Five aquatic carnivores to rival Jaws

Five aquatic carnivores to rival Jaws

Jack Perks

These pond predators don't mess about!

Life in a pond is far less tranquil than it may seem, even on the surface lurk blood-thirsty predators just waiting for their prey’s first mistake. The classic two-tone symphony starts to play as we cautiously approach the murky water’s edge…

Pond skater

Luke Massey/2020VISION

Pond skater

Careful not to fall in, that’s exactly what the pond skater wants you to do.

With three pairs of water-repellent feet constantly monitoring the water’s surface, if you fall in (and you happen to be a small insect) it’s game over. Any nearby pond skater will immediately be alerted to your presence, glide over the water with incredible speed and take you out with a swift stab from its sharp beak.

Water boatman

Niall Benvie

Water boatman

Invertebrates answer to the great white shark.

Using powerful legs and an upside-down swimming strategy for extra sneakiness, unsuspecting prey beware. Any sign of a struggle and the water boatman will be at your side in seconds, injecting you with toxic saliva before slurping up your insides – lovely! Water boatman are voracious predators and will happily feast on fellow insects, tadpoles and even small fish if given half a chance.

Leech

John Bridges

Leech

Sucks to be you.

Leeches are the very definition of ‘blood-thirsty’ and can’t wait to latch their powerful jaws around a host. Don’t worry though, the victim won’t suspect a thing thanks to the injection of some anaesthetic followed by the enzyme ‘hirudin’ to prevent clotting and then it’s a liquid lunch for these infamous underwater vampires.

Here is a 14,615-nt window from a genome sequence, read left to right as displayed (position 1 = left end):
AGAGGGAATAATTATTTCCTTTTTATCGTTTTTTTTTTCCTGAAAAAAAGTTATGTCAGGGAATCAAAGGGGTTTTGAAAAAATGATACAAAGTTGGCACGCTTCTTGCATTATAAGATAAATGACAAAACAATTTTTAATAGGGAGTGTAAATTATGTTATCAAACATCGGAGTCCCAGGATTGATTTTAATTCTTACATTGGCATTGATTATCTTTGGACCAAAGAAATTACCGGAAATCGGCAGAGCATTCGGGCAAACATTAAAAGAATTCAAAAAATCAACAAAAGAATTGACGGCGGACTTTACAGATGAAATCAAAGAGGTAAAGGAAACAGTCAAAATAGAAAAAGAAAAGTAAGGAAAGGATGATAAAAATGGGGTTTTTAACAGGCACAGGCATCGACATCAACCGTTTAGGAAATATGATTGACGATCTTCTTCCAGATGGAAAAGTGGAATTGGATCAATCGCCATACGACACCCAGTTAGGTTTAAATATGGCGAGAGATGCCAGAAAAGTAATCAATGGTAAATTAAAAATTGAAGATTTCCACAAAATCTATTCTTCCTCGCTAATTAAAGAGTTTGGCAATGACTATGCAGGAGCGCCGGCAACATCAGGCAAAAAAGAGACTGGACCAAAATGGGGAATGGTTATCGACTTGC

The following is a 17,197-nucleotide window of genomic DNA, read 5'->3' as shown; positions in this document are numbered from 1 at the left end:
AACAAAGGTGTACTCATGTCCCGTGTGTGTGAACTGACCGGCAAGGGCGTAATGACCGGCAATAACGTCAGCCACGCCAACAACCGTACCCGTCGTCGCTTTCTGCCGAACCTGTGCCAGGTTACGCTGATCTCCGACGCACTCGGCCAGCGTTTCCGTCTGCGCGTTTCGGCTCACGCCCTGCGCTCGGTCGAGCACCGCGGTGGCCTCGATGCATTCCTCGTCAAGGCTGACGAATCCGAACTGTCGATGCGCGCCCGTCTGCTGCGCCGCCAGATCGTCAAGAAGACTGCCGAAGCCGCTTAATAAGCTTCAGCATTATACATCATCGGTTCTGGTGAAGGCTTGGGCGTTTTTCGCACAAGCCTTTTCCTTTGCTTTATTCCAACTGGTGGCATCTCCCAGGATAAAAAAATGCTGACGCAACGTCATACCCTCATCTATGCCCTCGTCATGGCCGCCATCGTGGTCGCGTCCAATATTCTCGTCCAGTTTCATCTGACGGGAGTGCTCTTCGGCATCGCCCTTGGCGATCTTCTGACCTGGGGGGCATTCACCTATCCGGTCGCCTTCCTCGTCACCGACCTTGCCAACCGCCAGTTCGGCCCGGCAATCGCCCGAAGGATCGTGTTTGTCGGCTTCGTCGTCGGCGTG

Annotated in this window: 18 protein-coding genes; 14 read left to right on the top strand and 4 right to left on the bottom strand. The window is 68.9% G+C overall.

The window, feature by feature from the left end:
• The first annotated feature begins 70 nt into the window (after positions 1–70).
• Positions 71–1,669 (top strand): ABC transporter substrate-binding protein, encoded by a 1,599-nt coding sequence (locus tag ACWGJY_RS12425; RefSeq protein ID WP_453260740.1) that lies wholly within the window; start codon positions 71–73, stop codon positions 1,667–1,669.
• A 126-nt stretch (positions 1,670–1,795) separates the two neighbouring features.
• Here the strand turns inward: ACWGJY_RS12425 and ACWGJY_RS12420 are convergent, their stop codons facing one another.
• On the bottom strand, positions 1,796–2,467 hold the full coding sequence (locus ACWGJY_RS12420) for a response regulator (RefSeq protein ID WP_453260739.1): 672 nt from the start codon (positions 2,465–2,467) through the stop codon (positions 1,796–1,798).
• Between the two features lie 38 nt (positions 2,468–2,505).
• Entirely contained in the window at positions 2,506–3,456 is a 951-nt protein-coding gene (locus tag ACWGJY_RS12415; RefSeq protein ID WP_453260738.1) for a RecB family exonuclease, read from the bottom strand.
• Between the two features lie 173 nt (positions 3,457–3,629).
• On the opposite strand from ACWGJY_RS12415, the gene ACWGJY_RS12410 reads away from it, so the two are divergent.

Common bladderwort

Josh Styles

Common bladderwort 

Bet you didn't expect to see a plant on this list.

Sadly, not your average pond plant; you’ll need to head to somewhere boggy for a chance to see bladderwort, but an aquatic carnivore list just wouldn’t be complete without mentioning the fastest plant in the world!

Bladderwort won’t chase you down, it’s much smarter than that. Instead, bladderwort sets a trap and lures you in. The bladders, or traps, are hollow underwater structures with an opening that is kept closed. When a small animal triggers the bristles that project from the surface of the opening, the trap suddenly opens, and a quick inflow of water sucks the prey inside.

Water scorpion

Barry Clough

Water scorpion

We hope you aren't clawstrophobic.

These underwater scorpion imitators are also known as ‘toe biters’ and may well take a nip at you should you paddle in the shallows. Lurking among the dead leaves just waiting for the opportune moment to ambush, the water scorpion will grab at tadpoles and small fish with its pincer like legs. Lucky for us, the water scorpions tail isn’t actually a sting but instead is used more like a snorkel to help them breathe underwater.

Jump in

Chief Brody may have needed a bigger boat, but a garden pond is great no matter how big or small it is. Want to discover even more ways to help local nature thrive? Download our FREE My Wild Garden guide for tips and hints to transform your garden, yard or balcony for wildlife.

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Tom Marshall